Food intolerance, IBS, IBD, abdominal discomfort, irregular bowel movement
I’ve actually had gut problems and a twinge in my stomach in the past, but always blamed my stressful job. When I went to A&E in 2016 with severe abdominal pain and was diagnosed with diverticulitis, I was blindsided. This inflammation of the diverticula in the colon (protrusions of the mucous membrane) was to be treated with antibiotics. If the antibiotic treatment had no effect, I would (in the worst-case scenario) have to reckon with the removal of parts of my intestine. Shocked, I pictured myself with an artificial bowel outlet in my early 40s - I had to act and fast.
I felt abandoned by conventional medicine and was looking for a way of avoiding surgery. At the time, my diverticulitis was traumatising - I couldn’t let anyone touch my lower abdomen, the inflammation was too painful. Through a friend whose mother was also affected by diverticulitis, I found my way to a doctor who strongly recommended a colonic cleanse. This was followed by stool and blood analyses, as well as a test for food intolerances, all of which were evaluated in a special laboratory in Germany. The diagnosis: massive intolerances to gluten, milk and dairy products and nuts, as well as leaky gut syndrome and nutritional deficiencies.
This was followed by a change in diet and treatment with nutrients tailored to me, designed to counteract my leaky gut syndrome - the inflammatory processes in my intestines - and at the same time supply my body with the missing vitamins and minerals. For four months, I had to completely avoid the problem-causing foods. At the same time, I took the various recommended Biogena supplements. Re-testing of the intolerance-provoking foods showed the intolerances were gone - the intestinal mucosa had recovered. The inflammation in the intestine went away. I now pay more attention to my intestines and respond in time when I feel that stress is leaving its mark. I also do a blood and Stool Analysis once a year.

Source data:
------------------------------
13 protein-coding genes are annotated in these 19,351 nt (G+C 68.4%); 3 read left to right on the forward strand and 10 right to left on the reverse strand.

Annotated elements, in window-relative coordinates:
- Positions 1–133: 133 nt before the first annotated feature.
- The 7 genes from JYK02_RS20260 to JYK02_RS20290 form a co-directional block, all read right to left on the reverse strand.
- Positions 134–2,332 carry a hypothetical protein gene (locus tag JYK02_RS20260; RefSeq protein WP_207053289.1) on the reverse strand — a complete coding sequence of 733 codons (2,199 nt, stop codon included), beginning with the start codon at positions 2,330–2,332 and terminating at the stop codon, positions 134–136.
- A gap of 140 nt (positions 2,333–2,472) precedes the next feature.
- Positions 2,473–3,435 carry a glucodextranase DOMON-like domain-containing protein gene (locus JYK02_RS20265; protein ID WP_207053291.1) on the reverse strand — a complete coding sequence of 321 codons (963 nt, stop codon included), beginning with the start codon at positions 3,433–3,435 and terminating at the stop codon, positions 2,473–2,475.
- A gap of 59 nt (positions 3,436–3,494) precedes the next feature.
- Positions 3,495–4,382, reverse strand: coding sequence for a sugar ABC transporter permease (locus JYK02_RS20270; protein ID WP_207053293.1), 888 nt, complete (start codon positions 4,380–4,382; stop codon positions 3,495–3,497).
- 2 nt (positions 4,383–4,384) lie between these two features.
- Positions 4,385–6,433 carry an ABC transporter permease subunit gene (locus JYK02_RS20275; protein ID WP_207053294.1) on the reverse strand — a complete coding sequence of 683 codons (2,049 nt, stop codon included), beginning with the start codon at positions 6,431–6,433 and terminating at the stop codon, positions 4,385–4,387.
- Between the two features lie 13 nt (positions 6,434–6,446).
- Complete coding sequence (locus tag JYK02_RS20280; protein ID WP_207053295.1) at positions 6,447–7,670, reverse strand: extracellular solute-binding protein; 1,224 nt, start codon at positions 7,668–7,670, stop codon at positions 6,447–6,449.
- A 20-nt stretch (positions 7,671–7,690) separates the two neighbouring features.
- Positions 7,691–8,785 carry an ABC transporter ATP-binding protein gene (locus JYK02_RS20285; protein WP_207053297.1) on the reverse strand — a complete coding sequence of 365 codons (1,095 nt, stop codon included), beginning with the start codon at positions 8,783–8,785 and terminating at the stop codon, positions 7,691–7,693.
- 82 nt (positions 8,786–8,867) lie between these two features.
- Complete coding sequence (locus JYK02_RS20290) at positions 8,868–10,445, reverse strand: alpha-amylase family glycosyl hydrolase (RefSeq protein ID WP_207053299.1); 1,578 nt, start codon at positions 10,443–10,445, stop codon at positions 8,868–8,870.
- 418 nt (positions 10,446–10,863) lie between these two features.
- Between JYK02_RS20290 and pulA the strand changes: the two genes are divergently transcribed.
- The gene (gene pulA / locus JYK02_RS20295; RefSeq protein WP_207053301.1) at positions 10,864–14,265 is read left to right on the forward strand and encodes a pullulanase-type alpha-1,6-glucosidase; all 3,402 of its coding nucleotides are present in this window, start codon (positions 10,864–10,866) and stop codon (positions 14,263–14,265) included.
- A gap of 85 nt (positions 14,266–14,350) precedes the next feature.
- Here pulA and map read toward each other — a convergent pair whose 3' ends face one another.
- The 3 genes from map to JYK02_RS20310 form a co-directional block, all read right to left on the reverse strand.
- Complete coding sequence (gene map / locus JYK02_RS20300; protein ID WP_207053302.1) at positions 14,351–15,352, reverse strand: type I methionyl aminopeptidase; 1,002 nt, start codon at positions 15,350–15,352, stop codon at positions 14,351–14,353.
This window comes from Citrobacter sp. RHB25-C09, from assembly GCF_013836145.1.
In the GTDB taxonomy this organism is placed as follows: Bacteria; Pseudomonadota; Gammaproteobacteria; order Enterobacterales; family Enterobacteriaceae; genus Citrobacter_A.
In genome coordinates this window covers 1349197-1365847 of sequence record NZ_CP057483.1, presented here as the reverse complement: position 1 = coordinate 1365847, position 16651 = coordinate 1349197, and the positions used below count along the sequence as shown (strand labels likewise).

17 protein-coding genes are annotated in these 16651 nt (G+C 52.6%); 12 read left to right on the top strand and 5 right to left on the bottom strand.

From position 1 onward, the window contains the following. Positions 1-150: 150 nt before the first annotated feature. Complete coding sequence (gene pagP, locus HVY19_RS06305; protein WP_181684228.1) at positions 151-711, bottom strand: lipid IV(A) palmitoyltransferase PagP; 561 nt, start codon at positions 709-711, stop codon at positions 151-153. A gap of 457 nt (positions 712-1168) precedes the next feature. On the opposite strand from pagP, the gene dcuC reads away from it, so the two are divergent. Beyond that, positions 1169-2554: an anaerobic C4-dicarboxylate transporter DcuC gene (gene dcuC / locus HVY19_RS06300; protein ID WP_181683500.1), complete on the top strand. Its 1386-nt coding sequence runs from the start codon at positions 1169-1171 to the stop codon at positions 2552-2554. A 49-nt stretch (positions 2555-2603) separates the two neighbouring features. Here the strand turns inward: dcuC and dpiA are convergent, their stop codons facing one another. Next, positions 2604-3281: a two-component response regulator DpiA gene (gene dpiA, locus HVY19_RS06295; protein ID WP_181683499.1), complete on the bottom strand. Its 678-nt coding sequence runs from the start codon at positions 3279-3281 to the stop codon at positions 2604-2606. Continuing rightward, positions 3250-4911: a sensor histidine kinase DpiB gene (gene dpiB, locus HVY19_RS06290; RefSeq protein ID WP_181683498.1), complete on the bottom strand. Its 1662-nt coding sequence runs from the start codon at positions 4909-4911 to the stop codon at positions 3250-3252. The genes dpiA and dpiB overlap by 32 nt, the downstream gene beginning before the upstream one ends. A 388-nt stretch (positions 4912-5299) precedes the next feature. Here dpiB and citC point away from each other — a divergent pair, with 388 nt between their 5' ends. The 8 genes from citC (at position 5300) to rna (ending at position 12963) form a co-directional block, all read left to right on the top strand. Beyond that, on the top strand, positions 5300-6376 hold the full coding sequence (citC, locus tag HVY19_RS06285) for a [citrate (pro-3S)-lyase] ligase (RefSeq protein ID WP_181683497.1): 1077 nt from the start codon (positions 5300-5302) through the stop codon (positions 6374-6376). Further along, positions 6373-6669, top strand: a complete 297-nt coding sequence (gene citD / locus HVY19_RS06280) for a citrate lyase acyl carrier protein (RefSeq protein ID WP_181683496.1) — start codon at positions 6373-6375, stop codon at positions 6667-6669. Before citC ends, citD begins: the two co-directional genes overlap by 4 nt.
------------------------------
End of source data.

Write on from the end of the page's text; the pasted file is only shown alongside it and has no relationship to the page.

by Mag. Kristiina Singer
The Scientific Assessment
Leaky gut syndrome is associated with food intolerances, among other things. As a result, certain substances within food are sometimes inadequately absorbed. This can lead to micronutrient and mineral deficiencies. A change in diet is the first step in handling food intolerances. Balancing the micronutrient deficit is important and, due to the restricted food intake, an additional intake of micronutrients can support the dietary change. To counteract the inflammatory process and the degenerative conditions of the mucous membrane, it is also recommended to supply the body with special plant extracts and substances such as L-glutamine, which support the regeneration of the intestinal mucosa.
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With food intolerance, the goal is to eliminate all intolerance-provoking foods from the diet. The good news is - if you give your gut a longer breather, there is a chance it will recover.